Stockholder and stakeholder are two different terms that can be mistakenly used interchangeably, these two terms invest in a company and reap the rewards from the profits of the company. Even though they both sound similar, their investment and function within the company are different. Stockholders and stakeholders both benefit from the success of the companies they invest in, but the type of benefits they get differ. This article aims to help understand stockholders' and stakeholders' differences and importance.
Stockholder vs Stakeholder
The main difference between a stockholder and a stakeholder is that a stockholder owns a part of the company by owning at least a share of the company, while a stakeholder has an interest in the company mainly for their performance and wants to see the company prosper for reasons other than stock performance. It can be said that stockholders are always stakeholders in a company, but stakeholders are not always stockholders.
Difference Between Stockholder and Stakeholder in Tabular Form
|Basis of Comparison||Stockholder||Stakeholder|
|Meaning||Stockholders are individuals or companies that own a share in the business.||Stakeholders are individuals, groups, or companies that are interested in a business for reasons other than stock performance.|
|Focus||The main focus is on the company’s return on investment.||Focuses on the company’s performance and goodwill.|
|Who Are They?||Stockholders include anyone who has a share in the business.||Includes investors, employees, suppliers, trade associates, etc.|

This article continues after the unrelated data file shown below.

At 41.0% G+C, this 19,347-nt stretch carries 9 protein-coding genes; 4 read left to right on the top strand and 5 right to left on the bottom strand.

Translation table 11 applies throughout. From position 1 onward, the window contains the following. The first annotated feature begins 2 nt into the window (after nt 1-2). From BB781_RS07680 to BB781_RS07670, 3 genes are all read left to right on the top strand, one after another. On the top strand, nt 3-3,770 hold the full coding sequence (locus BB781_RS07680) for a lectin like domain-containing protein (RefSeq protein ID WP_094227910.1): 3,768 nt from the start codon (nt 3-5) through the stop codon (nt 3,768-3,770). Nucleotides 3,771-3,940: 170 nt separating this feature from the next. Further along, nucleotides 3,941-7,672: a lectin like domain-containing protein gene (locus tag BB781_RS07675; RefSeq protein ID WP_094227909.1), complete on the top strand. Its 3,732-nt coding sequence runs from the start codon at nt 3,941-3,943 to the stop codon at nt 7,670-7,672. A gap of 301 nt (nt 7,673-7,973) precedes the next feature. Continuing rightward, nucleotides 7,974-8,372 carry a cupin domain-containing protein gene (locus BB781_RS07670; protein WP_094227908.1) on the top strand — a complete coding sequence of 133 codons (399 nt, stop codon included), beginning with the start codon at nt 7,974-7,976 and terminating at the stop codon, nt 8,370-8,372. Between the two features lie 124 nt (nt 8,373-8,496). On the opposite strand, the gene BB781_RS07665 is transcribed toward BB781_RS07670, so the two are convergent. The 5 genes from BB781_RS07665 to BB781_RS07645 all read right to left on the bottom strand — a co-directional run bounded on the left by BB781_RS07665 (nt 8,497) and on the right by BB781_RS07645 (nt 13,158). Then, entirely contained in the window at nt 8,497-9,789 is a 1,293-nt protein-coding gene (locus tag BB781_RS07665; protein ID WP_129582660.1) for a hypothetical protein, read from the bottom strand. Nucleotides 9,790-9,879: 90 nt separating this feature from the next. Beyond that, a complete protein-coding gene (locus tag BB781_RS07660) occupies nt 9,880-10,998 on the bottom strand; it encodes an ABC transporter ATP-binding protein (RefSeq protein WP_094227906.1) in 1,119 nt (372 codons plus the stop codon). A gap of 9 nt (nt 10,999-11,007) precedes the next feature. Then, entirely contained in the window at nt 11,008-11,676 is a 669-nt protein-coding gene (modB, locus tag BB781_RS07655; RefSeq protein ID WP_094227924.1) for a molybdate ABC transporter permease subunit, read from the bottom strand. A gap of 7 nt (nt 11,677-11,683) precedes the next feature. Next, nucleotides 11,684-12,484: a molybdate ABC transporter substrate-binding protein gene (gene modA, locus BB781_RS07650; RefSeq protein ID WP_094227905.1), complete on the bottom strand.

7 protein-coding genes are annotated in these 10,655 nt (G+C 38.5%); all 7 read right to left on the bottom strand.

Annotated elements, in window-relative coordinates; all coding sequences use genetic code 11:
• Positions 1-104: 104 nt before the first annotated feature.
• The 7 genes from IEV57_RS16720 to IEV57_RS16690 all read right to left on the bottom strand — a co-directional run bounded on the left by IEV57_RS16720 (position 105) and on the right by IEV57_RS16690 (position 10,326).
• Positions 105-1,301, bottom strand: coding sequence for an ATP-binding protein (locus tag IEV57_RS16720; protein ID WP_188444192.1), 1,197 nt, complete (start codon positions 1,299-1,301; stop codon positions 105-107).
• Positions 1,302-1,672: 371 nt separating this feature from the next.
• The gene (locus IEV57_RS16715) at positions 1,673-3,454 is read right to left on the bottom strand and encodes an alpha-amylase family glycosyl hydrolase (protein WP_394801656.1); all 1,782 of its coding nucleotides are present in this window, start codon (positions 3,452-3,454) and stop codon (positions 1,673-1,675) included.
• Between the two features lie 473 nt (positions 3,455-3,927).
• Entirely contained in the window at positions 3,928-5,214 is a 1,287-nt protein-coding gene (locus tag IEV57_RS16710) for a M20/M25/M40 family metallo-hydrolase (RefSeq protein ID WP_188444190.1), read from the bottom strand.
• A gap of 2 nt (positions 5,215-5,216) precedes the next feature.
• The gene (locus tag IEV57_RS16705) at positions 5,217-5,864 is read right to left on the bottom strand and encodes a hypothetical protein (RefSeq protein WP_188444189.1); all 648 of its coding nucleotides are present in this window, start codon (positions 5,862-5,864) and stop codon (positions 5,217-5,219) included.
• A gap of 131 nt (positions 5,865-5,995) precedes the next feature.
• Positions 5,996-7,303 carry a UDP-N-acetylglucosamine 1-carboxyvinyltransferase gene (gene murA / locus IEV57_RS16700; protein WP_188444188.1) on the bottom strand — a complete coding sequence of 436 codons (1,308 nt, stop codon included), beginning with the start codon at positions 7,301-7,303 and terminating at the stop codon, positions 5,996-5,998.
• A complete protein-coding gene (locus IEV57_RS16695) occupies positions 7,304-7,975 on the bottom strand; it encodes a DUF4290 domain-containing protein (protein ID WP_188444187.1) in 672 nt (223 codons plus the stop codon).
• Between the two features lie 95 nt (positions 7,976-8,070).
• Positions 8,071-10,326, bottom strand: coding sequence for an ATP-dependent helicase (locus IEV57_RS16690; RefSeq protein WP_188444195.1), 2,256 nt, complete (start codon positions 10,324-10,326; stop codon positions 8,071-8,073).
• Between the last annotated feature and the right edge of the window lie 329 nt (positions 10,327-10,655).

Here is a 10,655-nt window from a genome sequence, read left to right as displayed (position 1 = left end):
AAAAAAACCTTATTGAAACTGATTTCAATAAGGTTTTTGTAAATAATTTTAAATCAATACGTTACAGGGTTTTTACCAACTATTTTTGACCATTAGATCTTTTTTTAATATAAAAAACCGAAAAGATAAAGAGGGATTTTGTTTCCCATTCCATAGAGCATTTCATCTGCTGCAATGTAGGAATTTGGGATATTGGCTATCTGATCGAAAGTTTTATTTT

|Motive||The motive is to partly own the business through shares and stock.||They are interested in the business but don’t necessarily own it.|
|Company’s Impact||Directly impacted by the activities of the business.||Directly or indirectly impacted by the activities of the business.|
|Existence||They are only seen in companies that issue shares.||All types of companies have stakeholders.|
What is a Stockholder?
A stockholder (also known as a shareholder) is a person, a group of individuals, an institution, or a company that has a share in the company’s stock, a stockholder can hold as little as even one share of the company. The individuals or institution owning a share of the company makes them a stockholder of that company, and they reap the profits and benefits of the company’s success. On the flip side, being a stockholder also comes with risks like being negatively impacted when the company’s stock loses value. Also, the only financial risk that stockholders face is the loss of money they invested in the company because they are not personally accountable for the debts and the responsibilities of the company.
Being a stockholder comes with certain rights and responsibilities, a stockholder is permitted to vote on decisions regarding who will serve on the board of directors or issues that are affecting the company or the funds in which they hold shares. A stockholder who controls more than 50% of the company’s stock is called a majority stockholder while those who hold less than 50% of the stocks are called minority stockholders.
Stockholders are only interested in companies that show a solid ability to meet earnings expectations consistently and are swayed away by companies that fail to meet the earnings expectations. Due to this, the management teams of every company are motivated to lead the company to shine in terms of sales, profits, and overall revenue generation, which they return to the investors in the form of dividends. This way, stockholders also indirectly affect the company through the stock market.
Types of Stockholder
A common stockholder, as the name suggests, is someone who has purchased a common stock of a company. The benefits that are enjoyed by a common stockholder include having the right to vote for members that will be eligible to sit on the board of directors as well as other decisions and actions of the company like buy-back of shares, issuance of new capital shares, etc. Common stockholders receive payments in dividends, the amount of which is based on the profit earned by the company during that period.